The Australian, May 11, 2017
Small business owners Deb and Brian Harvey’s disdain for banks was forged 27 years ago in the recession that then prime minister Paul Keating said Australia had to have.
By the late 1980s they each had second jobs to keep up with mortgage payments on the family home, but as the cash rate climbed to 18 per cent they knew they would have to sell the house.
“You couldn’t talk to the banks then. They were pretty terrible,” Mr Harvey said.
They are unconvinced that banks will be forced to change as a result of Tuesday announcement that they will be hit with an extra $6.2 billion in taxes.
Mr Harvey said they realised almost immediately after the budget was handed down that “the banks will just claw it back from the people somehow”.
Mrs Harvey, 58, said: “We were pretty excited when we heard that the banks are going to be taxed but we know who is going to end up paying for it — us strugglers.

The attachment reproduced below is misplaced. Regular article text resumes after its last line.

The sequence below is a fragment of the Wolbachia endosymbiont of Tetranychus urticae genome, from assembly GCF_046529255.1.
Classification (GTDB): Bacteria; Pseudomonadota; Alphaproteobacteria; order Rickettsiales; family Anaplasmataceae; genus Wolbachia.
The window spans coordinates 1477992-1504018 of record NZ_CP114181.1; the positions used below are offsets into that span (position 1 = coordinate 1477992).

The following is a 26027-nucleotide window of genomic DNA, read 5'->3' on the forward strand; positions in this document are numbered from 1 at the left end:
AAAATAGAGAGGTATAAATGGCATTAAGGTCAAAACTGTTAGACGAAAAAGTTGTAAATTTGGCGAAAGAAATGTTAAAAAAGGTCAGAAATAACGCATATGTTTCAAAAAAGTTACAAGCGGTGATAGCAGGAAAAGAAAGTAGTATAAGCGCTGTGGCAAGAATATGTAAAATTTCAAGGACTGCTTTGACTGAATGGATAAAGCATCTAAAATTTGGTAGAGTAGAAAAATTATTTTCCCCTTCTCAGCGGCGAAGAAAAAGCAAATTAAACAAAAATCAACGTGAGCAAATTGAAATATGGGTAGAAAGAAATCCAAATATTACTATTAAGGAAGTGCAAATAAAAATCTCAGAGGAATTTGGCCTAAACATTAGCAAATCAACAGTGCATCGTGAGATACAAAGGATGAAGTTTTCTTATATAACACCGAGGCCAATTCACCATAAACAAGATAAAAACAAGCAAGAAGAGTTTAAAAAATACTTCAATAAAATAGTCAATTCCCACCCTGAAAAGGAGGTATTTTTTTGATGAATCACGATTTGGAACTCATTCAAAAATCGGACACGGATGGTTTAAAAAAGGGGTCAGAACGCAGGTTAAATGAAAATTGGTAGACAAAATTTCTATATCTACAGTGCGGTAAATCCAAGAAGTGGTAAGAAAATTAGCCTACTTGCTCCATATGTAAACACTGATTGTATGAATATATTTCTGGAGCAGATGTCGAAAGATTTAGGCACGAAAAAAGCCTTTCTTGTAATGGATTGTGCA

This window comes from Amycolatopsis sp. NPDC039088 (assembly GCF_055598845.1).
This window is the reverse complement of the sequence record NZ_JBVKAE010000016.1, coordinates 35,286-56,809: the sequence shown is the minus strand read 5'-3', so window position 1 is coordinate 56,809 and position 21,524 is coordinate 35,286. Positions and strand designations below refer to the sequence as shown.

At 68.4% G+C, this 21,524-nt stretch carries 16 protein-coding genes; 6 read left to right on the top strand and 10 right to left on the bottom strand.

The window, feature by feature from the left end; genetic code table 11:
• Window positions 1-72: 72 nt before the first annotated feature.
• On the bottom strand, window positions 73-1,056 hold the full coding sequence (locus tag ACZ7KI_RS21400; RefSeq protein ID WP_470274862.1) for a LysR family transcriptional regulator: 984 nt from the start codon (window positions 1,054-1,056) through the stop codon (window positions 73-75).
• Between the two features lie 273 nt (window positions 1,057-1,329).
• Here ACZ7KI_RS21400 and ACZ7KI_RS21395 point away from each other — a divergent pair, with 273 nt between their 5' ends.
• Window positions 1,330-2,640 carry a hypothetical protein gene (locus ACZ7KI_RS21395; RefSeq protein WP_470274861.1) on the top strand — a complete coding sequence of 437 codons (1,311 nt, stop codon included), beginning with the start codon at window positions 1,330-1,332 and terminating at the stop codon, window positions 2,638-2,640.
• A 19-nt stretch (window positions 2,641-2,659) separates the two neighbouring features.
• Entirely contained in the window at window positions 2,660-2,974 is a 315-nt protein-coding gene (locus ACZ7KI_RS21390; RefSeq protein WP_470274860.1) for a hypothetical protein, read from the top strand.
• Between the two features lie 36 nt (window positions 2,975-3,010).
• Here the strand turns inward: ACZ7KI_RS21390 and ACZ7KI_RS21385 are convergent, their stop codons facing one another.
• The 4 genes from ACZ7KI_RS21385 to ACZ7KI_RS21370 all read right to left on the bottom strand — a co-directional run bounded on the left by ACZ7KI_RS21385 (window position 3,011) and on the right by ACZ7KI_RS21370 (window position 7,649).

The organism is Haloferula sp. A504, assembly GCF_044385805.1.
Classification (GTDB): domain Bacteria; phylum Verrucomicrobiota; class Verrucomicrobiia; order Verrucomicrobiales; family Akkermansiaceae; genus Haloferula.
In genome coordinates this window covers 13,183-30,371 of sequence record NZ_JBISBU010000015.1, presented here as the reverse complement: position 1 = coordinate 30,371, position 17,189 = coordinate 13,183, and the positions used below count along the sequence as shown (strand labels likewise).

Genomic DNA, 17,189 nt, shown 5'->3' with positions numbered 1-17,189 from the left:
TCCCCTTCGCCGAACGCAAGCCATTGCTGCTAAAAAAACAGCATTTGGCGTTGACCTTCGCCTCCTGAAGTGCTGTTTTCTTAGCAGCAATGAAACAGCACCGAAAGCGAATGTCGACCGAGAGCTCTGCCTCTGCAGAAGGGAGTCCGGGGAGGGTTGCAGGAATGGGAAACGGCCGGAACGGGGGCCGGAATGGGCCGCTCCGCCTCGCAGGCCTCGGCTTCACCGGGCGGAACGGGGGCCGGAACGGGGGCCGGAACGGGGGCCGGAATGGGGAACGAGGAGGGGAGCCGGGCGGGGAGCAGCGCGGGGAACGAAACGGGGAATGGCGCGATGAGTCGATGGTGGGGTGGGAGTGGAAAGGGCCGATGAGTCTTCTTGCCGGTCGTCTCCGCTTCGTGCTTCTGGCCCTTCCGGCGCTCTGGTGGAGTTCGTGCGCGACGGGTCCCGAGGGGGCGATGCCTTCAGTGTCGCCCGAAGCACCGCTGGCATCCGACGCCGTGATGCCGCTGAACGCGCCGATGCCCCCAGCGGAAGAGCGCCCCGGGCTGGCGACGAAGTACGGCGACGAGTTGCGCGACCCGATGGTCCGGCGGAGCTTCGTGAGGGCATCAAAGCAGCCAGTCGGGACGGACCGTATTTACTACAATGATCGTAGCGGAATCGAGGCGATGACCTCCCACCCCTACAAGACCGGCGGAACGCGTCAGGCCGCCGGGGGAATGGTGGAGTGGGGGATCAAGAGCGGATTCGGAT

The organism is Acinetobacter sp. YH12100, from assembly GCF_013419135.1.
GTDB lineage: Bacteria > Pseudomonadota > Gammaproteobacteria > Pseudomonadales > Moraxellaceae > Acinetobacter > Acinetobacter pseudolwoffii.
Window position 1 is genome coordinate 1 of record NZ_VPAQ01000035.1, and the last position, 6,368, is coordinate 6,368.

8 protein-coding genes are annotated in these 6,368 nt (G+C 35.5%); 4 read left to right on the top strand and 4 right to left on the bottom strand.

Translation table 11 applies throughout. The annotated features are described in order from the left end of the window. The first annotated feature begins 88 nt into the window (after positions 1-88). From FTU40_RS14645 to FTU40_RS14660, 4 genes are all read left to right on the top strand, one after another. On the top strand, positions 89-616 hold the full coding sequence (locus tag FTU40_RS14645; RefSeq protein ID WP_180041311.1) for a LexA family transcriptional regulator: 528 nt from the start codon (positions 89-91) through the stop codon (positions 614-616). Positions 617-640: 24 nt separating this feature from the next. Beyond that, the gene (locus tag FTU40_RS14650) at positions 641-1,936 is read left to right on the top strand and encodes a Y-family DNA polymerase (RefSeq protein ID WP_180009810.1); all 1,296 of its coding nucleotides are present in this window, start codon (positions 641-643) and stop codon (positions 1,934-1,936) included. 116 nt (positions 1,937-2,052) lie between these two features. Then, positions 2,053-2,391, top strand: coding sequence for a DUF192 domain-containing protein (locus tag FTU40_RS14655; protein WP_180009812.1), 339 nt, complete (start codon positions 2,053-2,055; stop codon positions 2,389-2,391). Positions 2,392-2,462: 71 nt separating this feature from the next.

“It sucks. Working people just can’t catch a break.”
The couple own EmbroiderMe, a clothing label store in the newly created federal seat of Burt in Perth’s south won by Labor’s Matt Keogh last year with the largest swing in the nation, 13.2 per cent.
Burt, notionally held by the Coalition going into the election, was one of seven electorates in outer-urban areas or on the fringe of a capital city that abandoned the Turnbull government.
Malcolm Turnbull’s message fell flat in Burt during the election campaign last year. Modest suburbs such as Canning Vale, where the Harveys run their shop, had been hit hard by the state’s cooling economy and lashed the Liberals.
Mr Harvey, a former electrician who was made redundant from his job in the resources sector when the construction boom ended, said he did not relate to Mr Turnbull. “Something about his manner,” he said.
Mr Harvey describes himself as a swinging voter but said he was currently disenchanted with the Liberals and the tax on banks did not make him want to vote for them.